My understanding of the last few years is that much of the of torrid growth has been driven primarily through exporting coal from smaller mines, pretty much by selling it at half market to the Chinese for what is presumably their local power needs. That would seem to imply that all of the rapid growth from foreign investment from these tiny mines over the last few years is very stable and in all probability sustainable indefinitely – after all, presumably these pretty much non-discretionary foreign inflows are a function of necessity, i.e. of ensuring the lowest cost sources of coal possible can be used to keep the lights on in local Chinese cities located close to the Mongolian border (so again, sustainable because its clearly the lowest cost source of power they could possibly utilize). Either way in the long-run, unless China stops powering their cities, homes, etc. the demand for this low cost coal should be more than sufficient to support Mongolia’s present run rate GDP – sure, volatility in volumes and pricing will always be there but production increases from existing mines and/or additional coal derived from new mines should easily overwhelm that cyclicality as export capacity grows.
As an aside, planned infrastructure investments/logistical improvements should buoy run rate coal exports and hence GDP since most of today’s low cost coal is transported by truck ~250 miles to the Chinese border (so not exactly the most efficient method to put it lightly), so its worth highlighting that when the rail currently in planning is built the economics of this portion of the economy (i.e. its core driver at present) will get materially better, further augmenting Mongolia’s already steep cost advantage. Hard to tell if the entirety of the additional margin will accrue to Mongolian producers, but regardless I view any progress on this front is icing on the cake and figured I should mention it, as the positive effects on general economic activity aren’t trivial.
Summing it all up then, all signs point to the Mongolian commodity juggernaut possessing “inevitable” status in Buffett parlance given a high probability of near certain growth looking out 2-3 years from the economy’s present $8.6B base.
As Mongolian mines turn on, GDP and per capita incomes will grow and hence the value of MGG’s RE assets will appreciate even faster. As far as specifics, the big near-term catalysts are the commencement of production at OT as well as the upcoming IPO of TT – both of which should result in substantial growth and large windfalls in terms of wealth to Mongolia’s citizenry, catalyzing a substantial re-rate in the value of MGG’s properties. That’s just what happens in an ~8B dollar economy where one mine is set to bring in ~$5B in recurring export revenue within 6 months to a year and another that’s expected to raise ~10B in an IPO – an amount that in and off itself is larger than the entire GDP of the country presently.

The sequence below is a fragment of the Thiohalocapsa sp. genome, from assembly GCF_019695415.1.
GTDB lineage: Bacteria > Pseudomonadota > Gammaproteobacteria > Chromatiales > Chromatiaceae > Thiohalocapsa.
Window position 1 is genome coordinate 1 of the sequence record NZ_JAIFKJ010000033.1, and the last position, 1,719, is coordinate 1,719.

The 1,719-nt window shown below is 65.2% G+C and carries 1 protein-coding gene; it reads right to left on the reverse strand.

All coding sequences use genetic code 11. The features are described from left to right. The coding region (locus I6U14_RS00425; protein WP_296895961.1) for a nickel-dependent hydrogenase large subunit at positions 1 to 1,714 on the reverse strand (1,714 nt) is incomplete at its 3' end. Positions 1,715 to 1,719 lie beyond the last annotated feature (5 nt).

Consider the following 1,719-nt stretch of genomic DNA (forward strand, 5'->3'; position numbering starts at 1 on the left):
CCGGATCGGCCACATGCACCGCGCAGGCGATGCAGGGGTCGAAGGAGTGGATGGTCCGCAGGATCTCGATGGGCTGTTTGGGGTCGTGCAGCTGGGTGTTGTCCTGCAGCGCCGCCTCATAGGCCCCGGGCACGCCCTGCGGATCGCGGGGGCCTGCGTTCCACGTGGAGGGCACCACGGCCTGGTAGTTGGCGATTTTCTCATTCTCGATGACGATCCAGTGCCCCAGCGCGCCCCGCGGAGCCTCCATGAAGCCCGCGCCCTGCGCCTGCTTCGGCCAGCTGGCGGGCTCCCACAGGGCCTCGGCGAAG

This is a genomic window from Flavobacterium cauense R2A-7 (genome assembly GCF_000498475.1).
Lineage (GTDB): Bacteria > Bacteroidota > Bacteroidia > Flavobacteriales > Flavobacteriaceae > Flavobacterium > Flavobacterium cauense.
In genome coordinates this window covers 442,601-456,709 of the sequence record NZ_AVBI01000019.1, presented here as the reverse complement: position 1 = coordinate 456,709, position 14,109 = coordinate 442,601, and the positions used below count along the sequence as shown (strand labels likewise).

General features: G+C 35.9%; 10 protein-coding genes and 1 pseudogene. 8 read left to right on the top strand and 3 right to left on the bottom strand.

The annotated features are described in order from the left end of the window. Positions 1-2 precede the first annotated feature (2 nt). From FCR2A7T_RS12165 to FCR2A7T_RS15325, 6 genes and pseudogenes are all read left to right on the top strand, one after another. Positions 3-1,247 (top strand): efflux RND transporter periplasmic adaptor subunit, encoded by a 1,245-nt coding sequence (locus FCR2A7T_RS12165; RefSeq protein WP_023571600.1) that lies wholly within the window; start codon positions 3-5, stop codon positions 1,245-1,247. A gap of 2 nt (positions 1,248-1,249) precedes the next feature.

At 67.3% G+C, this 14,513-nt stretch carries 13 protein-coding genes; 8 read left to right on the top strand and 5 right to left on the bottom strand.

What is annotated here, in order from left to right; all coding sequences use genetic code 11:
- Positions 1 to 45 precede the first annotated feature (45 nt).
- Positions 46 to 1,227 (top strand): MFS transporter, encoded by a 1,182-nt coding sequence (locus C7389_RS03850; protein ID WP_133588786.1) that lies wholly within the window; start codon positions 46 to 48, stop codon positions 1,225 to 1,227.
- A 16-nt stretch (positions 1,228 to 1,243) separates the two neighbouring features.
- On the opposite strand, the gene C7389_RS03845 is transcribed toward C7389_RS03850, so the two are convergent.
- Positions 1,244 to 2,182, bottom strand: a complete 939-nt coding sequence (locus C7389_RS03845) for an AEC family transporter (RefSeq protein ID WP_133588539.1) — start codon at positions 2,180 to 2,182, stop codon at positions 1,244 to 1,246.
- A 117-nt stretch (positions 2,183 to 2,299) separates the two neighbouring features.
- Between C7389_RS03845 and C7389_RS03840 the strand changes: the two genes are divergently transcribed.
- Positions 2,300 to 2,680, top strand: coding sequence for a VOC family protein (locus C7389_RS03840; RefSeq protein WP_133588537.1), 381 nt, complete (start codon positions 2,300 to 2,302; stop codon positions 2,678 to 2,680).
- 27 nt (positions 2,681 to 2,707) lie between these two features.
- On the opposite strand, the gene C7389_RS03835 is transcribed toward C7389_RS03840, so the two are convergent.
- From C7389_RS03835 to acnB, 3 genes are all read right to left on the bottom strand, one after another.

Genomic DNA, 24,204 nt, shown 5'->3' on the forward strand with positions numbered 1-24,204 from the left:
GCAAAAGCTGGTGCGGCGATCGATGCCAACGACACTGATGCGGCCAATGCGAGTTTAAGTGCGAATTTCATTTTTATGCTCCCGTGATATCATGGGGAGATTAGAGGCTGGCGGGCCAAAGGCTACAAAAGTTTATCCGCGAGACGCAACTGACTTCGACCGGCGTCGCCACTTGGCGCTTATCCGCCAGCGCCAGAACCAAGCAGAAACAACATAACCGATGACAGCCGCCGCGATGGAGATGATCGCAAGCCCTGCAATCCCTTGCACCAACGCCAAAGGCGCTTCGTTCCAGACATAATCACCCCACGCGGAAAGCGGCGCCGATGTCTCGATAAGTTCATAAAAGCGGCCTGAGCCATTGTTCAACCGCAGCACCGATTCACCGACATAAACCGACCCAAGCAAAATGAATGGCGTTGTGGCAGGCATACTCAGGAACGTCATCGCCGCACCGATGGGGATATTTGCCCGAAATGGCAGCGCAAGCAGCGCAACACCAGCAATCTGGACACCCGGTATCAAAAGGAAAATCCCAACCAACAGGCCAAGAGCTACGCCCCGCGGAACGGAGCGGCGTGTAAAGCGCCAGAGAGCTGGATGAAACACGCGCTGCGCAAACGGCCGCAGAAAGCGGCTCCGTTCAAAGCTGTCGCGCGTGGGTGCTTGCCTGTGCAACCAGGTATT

Fwiw, these developments are practical certainties in our opinion (OT especially), and as we’ve already mentioned, should come to fruition in the near-term irrespective of cyclical swings in commodity demand/pricing, turmoil within the capital markets, or political grand standing by a small minority of Mongolian politicians dead set on killing the golden goose.
Remember, OT is fully funded and TT is arguably one of the best low cost coal assets in the world in terms of size/scale and proximity to the hungriest coal consuming economy on the planet. Remember, Mongolia’s is starting from a very low basek and its status as a low cost producer with a structural cost advantage relative to other high cost producers such as Australia, Indonesia, etc. practically ensures Mongolian production continues to displace foreign resource demand unabated.
Mongolia’s capital markets do not function and any improvement on this front will be a major positive for economic growth and per capita incomes given it would unleash an additional source of upside leverage to GDP entirely independent of the mining boom, and would unlock an enormous amount of latent consumer spending power providing an economic growth/average income/real estate pricing tailwind for literally decades.
There is still much to be done but the good news is the wheels are turning. While progress is naturally slow, the positive changes on the horizon are multi-fold, including 1) the continued arrival of foreign banks 2) the passage of legislation related to various capital market related issues next month (such as the creation of laws to regulate credit and create securities markets), 3) the London Stock exchanges successful modernization of the Mongolian Stock Exchange (MSE) and 4) the successful IPO of TT (hopefully on the MSE) etc., all of which will help (at the margin) facilitate the structural changes necessary to create the foundation needed to allow fully functioning capital markets to take hold. So all of the pieces of the puzzle are in motion and coming together but this will take time.
Also, as of today most Mongolian banks generate NIM’s of 8-9%, and are still woefully undercapitalized, which naturally makes credit very expensive and access to long-term debt financing of any kind extremely rare. Something like 80% of loans are turned down, a statistic that in my mind pretty much says it all. I mean it’s an obvious problem when even the best businesses and entrepreneurs (entirely) worthy of capital can’t get. But again, luckily things are changing and when they do, a virtuous feedback loop will start to gain traction and in the process naturally drive down NIM’s, the cost of financing, etc. which will naturally broaden access to capital and help make long-term financing available, etc. and in turn facilitate the creation of a mortgage market and a liquid, fully functioning modern stock and bond market. So all of this is critical to keep in mind in context of the longer-term story here, as today’s headwinds will eventually become very powerful tailwinds.